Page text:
Weekly Photo Challenge: Reflections


Cuyabeno Wildlife Reserve

Cuyabeno Wildlife Reserve

I took this photo while visiting Cuyabeno Wildlife Reserve in the Amazon region in Ecuador.  I took the photo, because I loved that it was just these 3 trees and how they varied in size like steps.  I didn’t realize the shot until I was reviewing my photos for a new desktop background.  I don’t know about the rest of you, but I spend a lot of time staring at my background photo thinking, daydreaming, reflecting


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Weekly Photo Challenge: Green

Wissenschafts Park in Gelsenkirchen

When I saw this weekly photo challenge: Green, the first thing I thought of was “the Green Movement.”  Green energy, green buildings – all things meaning sustainable, reusable, recyclable.  Then, my mind went straight to this picture.  A picture I took when I visited the Wissenschafts Park in Gelsenkirchen, Germany.

Gelsenkirchen is a city in the Ruhrgebiet region of Nord-Rhine Westfalia.  I remember reading once in a travel book I had of the area that Gelsenkirchen was called “the solar energy capital of the world.”  When you get off the train you see hundreds of bikes all around the station.  There is even a rental office right there.  I just wanted to visit the Wissenschafts Park, which happened to be walking distance.  The Wissenschafts Park, is a science park dedicated to the study of future energies.  In fact, on the roof of this building is the biggest solar power plant.  It was all very incredible.

When thinking about this challenge, it made me think about how our meanings of regular words have changed.  Like “green.”  It means more than just the color green these days.  Like the banner photo for my blog here, I took it one morning while visiting a “green complex”, Riverbank State Park.  A multi-use green space built on top of a sewer treatment plant!

Categories: Germany, PostaWeek2012, Ruhrgebiet, Travel | Tags: , , , , , , , , , , , , , | Leave a comment

My Pilgrimage to Qoyllur Rit’i!!!


We’ve all heard the expression about being in the “right place at the right time”.  It was the first of June 2012.  I had just arrived back at my hostel in Cusco the night before after visiting Machu Picchu.  Actually, I had been gone for 5 days total experiencing the amazing and spiritual Salkantay trek that ended with a visit to Machu Picchu.  The trek was incredible!  It was difficult at times, due simply to the nature of the trek but was always rewarded with spiritual enlightenment and visual stimuli.  But now I was back in Cusco, and I wasn’t ready to leave.  I couldn’t leave.  I had just had a pivotal moment in spiritual growth and not to mention checked something off my bucket list, I was not about to jump on a bus for 15 hours to Lima just yet.  I decided to at least stay one more day and take it all in.  Plus, my new friends I had just made while on the trek were all going out for a pint to celebrate!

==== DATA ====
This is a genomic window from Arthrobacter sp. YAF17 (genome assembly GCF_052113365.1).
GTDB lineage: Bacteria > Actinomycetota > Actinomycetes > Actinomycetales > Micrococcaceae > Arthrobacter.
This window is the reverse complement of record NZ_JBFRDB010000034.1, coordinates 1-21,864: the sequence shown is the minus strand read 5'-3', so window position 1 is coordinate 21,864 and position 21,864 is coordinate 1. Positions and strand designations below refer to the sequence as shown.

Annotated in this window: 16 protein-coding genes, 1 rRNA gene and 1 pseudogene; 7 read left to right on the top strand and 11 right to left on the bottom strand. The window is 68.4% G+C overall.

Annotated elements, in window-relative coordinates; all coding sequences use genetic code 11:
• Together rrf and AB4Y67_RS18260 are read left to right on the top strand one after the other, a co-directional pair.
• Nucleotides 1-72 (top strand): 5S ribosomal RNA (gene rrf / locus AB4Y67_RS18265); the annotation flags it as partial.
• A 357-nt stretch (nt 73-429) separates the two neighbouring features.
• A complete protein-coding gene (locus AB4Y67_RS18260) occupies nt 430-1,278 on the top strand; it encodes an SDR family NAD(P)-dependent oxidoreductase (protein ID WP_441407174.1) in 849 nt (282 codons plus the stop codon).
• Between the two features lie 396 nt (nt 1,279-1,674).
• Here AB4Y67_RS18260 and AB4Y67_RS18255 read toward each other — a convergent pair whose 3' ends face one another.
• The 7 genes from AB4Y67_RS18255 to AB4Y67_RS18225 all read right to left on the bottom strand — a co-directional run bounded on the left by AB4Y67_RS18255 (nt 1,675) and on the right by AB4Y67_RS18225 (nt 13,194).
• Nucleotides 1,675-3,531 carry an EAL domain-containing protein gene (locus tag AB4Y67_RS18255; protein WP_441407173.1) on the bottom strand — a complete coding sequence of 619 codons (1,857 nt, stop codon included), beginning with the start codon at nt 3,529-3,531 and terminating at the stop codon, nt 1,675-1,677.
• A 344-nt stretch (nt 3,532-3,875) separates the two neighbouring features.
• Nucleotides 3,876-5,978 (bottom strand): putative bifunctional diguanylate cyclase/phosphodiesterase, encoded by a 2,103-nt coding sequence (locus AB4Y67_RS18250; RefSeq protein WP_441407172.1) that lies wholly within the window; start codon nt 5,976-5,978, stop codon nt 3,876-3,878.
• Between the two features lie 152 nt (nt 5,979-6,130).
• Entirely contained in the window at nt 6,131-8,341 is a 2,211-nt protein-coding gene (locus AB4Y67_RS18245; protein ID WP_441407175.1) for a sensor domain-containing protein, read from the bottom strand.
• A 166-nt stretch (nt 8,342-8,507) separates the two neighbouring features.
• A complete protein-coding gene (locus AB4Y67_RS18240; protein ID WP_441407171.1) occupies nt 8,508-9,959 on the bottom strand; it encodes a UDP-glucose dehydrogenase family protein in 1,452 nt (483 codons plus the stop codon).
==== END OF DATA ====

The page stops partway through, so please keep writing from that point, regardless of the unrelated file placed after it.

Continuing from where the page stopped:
Back at the hostel, I had plenty of emails to check.  A friend had sent me a copy of an article they had read in the NY Times about a month before.  It was about the Snow Star Festival, Qoyllur Rit’i, a once a year pilgrimage that happens here in Peru.  I read the article again and researched it.  The pilgrimage happens near Cusco and the first day was tomorrow!  It was a sign.  I had to go!!

The long walk up…

Finally made it… so tired!!

I ran to the visitor’s center to gather all the info I needed and ask all my questions.  I always have questions!  I left that night, well that morning at 3am on a cab to take the local bus that headed towards Mawallani.  That was where the walking began.  I was very nervous on the bus ride over.  Everyone I told, that I was attending Qoyllur Rit’i, would immediately be excited but always mention “ten Fe!”  To have faith!  Everyone.  Every single person said the exact same thing.  I would soon know what they meant.

We got to Mawallani and I was now nervous about something else.  “Why was I doing this by myself, with no guide?”  I didn’t know where to go.  It was still dark out, 4:30am.  And it was very cold.  There was a lot going on.  People moving in all directions carrying lots of things.  Young people, old people, families.  Mules.  Horses.  People carrying pots and pans.  Others carrying beautiful embroidered signs.  And then there were the people dressed up, but I will get to them later!  There were people selling hats, gloves, scarves and other essentials.  I bought an extra scarf, because I was told it was only going to get colder.  Then there were people selling food.  Candy, chocolate, and cooked meals.  I saw a group of people huddled around a lady with a big boiling pot of what I thought was maté, but looked more like coffee.  I had to get some (I’m still not sure what is was), and it was great, interesting.  It definitely warmed me up, gave me a bit of energy, and helped to settle my stomach.